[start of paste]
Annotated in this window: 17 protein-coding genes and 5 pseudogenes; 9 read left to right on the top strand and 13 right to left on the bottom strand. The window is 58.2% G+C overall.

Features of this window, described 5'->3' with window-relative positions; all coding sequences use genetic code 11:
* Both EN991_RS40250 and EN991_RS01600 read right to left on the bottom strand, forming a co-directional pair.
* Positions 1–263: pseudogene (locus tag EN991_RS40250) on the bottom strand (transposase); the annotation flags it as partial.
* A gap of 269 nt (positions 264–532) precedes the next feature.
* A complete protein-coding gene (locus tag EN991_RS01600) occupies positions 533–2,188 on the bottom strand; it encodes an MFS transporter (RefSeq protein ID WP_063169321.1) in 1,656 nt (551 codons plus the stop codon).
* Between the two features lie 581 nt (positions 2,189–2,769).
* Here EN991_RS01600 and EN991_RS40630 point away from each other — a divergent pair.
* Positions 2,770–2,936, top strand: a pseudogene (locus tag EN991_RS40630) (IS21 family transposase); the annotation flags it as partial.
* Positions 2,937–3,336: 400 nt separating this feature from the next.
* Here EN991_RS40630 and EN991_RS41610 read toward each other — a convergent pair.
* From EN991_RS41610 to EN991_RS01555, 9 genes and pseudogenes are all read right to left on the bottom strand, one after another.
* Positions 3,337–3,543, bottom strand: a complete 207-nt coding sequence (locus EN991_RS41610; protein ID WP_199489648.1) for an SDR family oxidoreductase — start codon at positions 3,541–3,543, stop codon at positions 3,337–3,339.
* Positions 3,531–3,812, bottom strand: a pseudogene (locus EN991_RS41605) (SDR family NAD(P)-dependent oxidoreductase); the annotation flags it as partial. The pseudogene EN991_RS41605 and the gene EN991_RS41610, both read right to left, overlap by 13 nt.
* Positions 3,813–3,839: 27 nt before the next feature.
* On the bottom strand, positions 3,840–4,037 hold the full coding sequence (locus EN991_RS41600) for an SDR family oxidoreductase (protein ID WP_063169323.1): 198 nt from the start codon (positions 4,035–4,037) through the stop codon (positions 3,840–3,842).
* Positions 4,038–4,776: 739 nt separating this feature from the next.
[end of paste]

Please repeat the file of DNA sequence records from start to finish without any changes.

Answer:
Annotated in this window: 17 protein-coding genes and 5 pseudogenes; 9 read left to right on the top strand and 13 right to left on the bottom strand. The window is 58.2% G+C overall.

Features of this window, described 5'->3' with window-relative positions; all coding sequences use genetic code 11:
* Both EN991_RS40250 and EN991_RS01600 read right to left on the bottom strand, forming a co-directional pair.
* Positions 1–263: pseudogene (locus tag EN991_RS40250) on the bottom strand (transposase); the annotation flags it as partial.
* A gap of 269 nt (positions 264–532) precedes the next feature.
* A complete protein-coding gene (locus tag EN991_RS01600) occupies positions 533–2,188 on the bottom strand; it encodes an MFS transporter (RefSeq protein ID WP_063169321.1) in 1,656 nt (551 codons plus the stop codon).
* Between the two features lie 581 nt (positions 2,189–2,769).
* Here EN991_RS01600 and EN991_RS40630 point away from each other — a divergent pair.
* Positions 2,770–2,936, top strand: a pseudogene (locus tag EN991_RS40630) (IS21 family transposase); the annotation flags it as partial.
* Positions 2,937–3,336: 400 nt separating this feature from the next.
* Here EN991_RS40630 and EN991_RS41610 read toward each other — a convergent pair.
* From EN991_RS41610 to EN991_RS01555, 9 genes and pseudogenes are all read right to left on the bottom strand, one after another.
* Positions 3,337–3,543, bottom strand: a complete 207-nt coding sequence (locus EN991_RS41610; protein ID WP_199489648.1) for an SDR family oxidoreductase — start codon at positions 3,541–3,543, stop codon at positions 3,337–3,339.
* Positions 3,531–3,812, bottom strand: a pseudogene (locus EN991_RS41605) (SDR family NAD(P)-dependent oxidoreductase); the annotation flags it as partial. The pseudogene EN991_RS41605 and the gene EN991_RS41610, both read right to left, overlap by 13 nt.
* Positions 3,813–3,839: 27 nt before the next feature.
* On the bottom strand, positions 3,840–4,037 hold the full coding sequence (locus EN991_RS41600) for an SDR family oxidoreductase (protein ID WP_063169323.1): 198 nt from the start codon (positions 4,035–4,037) through the stop codon (positions 3,840–3,842).
* Positions 4,038–4,776: 739 nt separating this feature from the next.